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Stanley v. Starfleet Marine Transportation, Inc.

United States District Court, E.D. Louisiana

July 31, 2018


          SECTION: “J” (1)

          ORDER & REASONS

          Carl J. Barbier United States District Judge


         Before the Court is a Motion for Summary Judgment (Rec. Doc. 45) filed by Defendant Starfleet Marine Transportation, Inc., the owner and operator of M/V MS. LINDA LEE. Plaintiffs filed their opposition (Rec. Doc. 49) and Defendant replied (Rec. Doc. 54). Having considered the Motion, the legal memoranda, and the applicable law, the Court finds that the Motion should be DENIED.


         The Plaintiffs in this case are offshore platform operators, Roy Stanley and Mitchell Mouton, who were injured as passengers aboard the M/V MS. LINDA LEE while it was transporting them to shore. (Rec. Doc. 1 at 2). On March 23, 2014, Plaintiffs boarded the LINDA LEE via a personnel basket. At boarding the gulf was rough enough for waves to spill water over the LINDA LEE's gunwales and onto the deck. (Rec. Doc. 45-4 at 8). After coming aboard, Mr. Mouton went into the wheelhouse to ask about the rough seas. He spoke with the captain of the LINDA LEE, Jamie Brown. According to Mr. Mouton, Capt. Brown informed him that they were in for bad weather, due to a “northerner” blowing cold air onto the gulf. (Rec. Doc. 45-5 at 8). The Captain allegedly stated “he was going to run into shallow water to avoid being so far out whenever high winds did come through.” Capt. Brown disputes this account and has testified that he was not concerned with the waves Plaintiffs witnessed as they boarded, because he believed the cold front and the resulting rough seas would not arrive until much later, as forecasted in the National Weather Service High Seas Report. (Rec. Doc. 49-2 at 11).[*]

         On the trip back Plaintiffs became tired and went into the cabin. They found empty rows of chairs-arranged as they would be on a commercial airliner-and lay down across multiple chairs. Plaintiffs deny being given any safety instruction regarding how to properly ride in the vessel and deny they were ever told to not lie down in this manner. (Rec. Docs. 45-4 at 13, 45-5 at 9). Plaintiffs fell asleep and were awoken as their bodies were thrown into the air as the LINDA LEE hit a large wave. Plaintiffs fell down to the floor of the cabin before being thrown into the air again by another sudden wave. (Rec. Doc. 45-5 at 9). Plaintiffs allege they suffered various injuries from being thrown about the cabin. (Rec. Doc. 1).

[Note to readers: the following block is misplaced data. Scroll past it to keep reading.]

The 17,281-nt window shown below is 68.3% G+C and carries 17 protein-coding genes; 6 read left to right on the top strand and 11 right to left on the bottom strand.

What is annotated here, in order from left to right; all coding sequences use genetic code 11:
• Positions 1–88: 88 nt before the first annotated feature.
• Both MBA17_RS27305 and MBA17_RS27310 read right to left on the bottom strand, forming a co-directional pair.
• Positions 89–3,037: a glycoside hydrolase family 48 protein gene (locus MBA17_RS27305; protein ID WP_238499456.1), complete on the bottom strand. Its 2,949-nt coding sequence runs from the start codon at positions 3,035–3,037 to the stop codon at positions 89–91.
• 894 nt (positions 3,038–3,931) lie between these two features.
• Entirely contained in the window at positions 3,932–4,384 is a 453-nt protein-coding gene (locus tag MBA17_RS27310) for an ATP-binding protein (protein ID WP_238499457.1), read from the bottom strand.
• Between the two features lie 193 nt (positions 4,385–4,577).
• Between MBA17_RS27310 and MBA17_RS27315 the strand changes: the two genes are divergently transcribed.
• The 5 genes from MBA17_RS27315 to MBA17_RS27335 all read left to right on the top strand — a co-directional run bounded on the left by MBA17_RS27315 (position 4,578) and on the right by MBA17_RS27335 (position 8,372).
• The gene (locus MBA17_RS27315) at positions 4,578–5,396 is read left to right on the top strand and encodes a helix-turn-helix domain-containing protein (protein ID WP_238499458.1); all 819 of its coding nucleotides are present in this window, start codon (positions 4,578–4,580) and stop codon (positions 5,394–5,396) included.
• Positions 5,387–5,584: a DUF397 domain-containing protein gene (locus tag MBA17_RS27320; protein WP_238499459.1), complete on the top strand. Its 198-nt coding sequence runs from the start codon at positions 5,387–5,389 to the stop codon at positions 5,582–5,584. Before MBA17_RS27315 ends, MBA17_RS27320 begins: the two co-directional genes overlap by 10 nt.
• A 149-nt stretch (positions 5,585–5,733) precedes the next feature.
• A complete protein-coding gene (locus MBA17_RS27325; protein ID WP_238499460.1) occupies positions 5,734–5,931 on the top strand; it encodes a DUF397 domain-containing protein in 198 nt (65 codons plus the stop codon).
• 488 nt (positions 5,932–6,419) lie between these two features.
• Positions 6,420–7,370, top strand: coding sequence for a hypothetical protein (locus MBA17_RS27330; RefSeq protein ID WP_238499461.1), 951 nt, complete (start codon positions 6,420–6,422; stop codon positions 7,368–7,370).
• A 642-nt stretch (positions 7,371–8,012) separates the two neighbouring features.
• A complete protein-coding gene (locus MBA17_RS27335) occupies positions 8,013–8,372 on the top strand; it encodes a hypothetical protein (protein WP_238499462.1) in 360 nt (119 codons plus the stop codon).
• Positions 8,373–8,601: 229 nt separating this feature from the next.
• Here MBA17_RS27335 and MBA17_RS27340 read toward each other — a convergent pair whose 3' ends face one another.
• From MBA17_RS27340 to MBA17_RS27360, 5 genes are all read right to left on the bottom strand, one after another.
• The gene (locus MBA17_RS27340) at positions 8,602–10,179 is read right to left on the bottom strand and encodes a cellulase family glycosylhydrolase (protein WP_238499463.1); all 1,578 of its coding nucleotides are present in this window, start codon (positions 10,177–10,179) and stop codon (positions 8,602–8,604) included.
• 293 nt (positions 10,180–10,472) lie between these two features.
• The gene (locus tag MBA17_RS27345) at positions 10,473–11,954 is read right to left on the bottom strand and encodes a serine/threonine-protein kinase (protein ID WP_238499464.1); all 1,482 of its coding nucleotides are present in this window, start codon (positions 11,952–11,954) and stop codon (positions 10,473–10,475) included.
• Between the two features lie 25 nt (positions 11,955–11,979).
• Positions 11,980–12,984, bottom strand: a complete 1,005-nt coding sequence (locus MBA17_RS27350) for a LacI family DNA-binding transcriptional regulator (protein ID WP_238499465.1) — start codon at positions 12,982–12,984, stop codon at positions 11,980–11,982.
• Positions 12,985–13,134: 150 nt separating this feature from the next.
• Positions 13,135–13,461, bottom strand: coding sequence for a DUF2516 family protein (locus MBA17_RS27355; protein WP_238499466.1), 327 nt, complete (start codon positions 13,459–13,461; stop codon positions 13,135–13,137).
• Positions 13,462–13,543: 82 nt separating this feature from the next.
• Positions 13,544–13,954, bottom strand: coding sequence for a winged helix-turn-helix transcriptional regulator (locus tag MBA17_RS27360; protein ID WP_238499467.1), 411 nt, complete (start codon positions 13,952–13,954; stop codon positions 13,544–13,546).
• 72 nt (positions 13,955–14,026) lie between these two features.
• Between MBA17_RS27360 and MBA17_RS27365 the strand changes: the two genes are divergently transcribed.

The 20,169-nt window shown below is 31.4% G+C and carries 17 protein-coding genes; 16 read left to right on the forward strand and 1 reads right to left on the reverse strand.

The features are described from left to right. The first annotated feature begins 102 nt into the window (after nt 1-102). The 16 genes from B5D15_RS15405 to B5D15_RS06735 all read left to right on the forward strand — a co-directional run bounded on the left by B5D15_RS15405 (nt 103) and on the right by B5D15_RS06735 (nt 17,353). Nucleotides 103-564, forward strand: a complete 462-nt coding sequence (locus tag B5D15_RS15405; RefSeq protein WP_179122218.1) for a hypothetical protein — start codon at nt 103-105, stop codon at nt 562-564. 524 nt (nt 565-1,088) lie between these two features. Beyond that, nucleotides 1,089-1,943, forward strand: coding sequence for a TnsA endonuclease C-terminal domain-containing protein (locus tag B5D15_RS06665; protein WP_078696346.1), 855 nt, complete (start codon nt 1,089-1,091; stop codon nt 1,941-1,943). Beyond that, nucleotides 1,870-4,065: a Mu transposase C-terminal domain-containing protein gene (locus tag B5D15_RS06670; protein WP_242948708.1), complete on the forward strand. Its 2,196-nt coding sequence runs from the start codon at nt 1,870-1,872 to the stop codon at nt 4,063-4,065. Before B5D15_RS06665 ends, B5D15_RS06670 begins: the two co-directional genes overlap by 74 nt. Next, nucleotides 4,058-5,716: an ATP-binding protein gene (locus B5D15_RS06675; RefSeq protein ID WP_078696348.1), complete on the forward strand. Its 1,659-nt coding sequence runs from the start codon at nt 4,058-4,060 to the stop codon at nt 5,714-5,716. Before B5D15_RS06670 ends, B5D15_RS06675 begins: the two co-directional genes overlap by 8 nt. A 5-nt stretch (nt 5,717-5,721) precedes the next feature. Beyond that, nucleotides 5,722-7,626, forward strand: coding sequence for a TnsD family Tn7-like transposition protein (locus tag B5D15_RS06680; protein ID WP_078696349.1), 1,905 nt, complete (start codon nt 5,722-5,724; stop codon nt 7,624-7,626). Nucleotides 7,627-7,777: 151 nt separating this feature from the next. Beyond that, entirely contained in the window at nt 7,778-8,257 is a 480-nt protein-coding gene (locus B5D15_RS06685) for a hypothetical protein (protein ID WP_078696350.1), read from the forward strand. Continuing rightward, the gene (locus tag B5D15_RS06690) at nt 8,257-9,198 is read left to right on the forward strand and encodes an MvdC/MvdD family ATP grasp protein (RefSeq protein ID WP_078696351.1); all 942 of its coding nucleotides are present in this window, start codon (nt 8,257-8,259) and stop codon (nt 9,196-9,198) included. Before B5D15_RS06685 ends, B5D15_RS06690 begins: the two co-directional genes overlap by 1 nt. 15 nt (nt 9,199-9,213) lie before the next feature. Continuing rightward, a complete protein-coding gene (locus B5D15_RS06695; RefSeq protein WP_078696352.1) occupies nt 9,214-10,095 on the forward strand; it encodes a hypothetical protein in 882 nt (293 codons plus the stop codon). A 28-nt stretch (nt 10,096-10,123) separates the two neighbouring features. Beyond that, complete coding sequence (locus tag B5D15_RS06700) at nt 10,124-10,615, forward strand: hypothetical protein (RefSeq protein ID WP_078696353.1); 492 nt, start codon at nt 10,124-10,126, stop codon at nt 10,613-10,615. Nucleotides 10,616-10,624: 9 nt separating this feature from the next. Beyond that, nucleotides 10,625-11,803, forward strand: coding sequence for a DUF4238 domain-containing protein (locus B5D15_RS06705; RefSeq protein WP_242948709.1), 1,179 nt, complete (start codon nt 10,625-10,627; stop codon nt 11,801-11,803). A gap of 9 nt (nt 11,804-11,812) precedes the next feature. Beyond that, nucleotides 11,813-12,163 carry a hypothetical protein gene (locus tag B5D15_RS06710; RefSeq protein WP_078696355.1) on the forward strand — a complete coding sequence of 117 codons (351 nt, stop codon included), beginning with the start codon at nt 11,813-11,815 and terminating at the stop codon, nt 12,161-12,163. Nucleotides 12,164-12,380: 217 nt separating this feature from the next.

Plaintiffs filed suit against Starfleet Marine Transportation, Inc., the owner-operator of the LINDA LEE on August 10, 2016. Plaintiffs claim in their amended complaint that their injuries were caused by a number of unreasonable actions or inactions by the Defendant, but primarily argue that it was unreasonable for Capt.

         Brown to take the course he did, at the speed he did, in rough seas, given the LINDA LEE's capabilities. Moreover, Plaintiffs argue that it was unreasonable for Defendant not to provide passengers with any safety procedures or equipment. (Rec. Doc. 18 at 2). Defendant then filed the Motion that is before this Court. The Court will consider it on the briefs and without oral argument.


         Summary judgment is appropriate when “the pleadings, the discovery and disclosure materials on file, and any affidavits show that there is no genuine issue as to any material fact and that the movant is entitled to judgment as a matter of law.” Celotex Corp. v. Catrett, 477 U.S. 317, 322 (1986) (citing Fed.R.Civ.P. 56(c)); Little v. Liquid Air Corp., 37 F.3d 1069, 1075 (5th Cir. 1994). When assessing whether a dispute as to any material fact exists, a court considers “all of the evidence in the record but refrains from making credibility determinations or weighing the evidence.” Delta & Pine Land Co. v. Nationwide Agribusiness Ins. Co., 530 F.3d 395, 398 (5th Cir. 2008). All reasonable inferences are drawn in favor of the nonmoving party, but a party cannot defeat summary judgment with conclusory allegations or unsubstantiated assertions. Little, 37 F.3d at 1075. A court ultimately must be satisfied that “a reasonable jury could not return a verdict for the nonmoving party.” Delta, 530 F.3d at 399.

         If the dispositive issue is one on which the moving party will bear the burden of proof at trial, the moving party “must come forward with evidence which would ‘entitle it to a directed verdict if the evidence went uncontroverted at trial.'” Int'l Shortstop, Inc. v. Rally's, Inc., 939 F.2d 1257, 1264-65 (5th Cir. 1991). The nonmoving party can then defeat the motion by either countering with sufficient evidence of its own, or “showing that the moving party's evidence is so sheer that it may not persuade the reasonable fact-finder to return a verdict in favor of the moving party.” Id. at 1265.


         I.‘Act of God' ...

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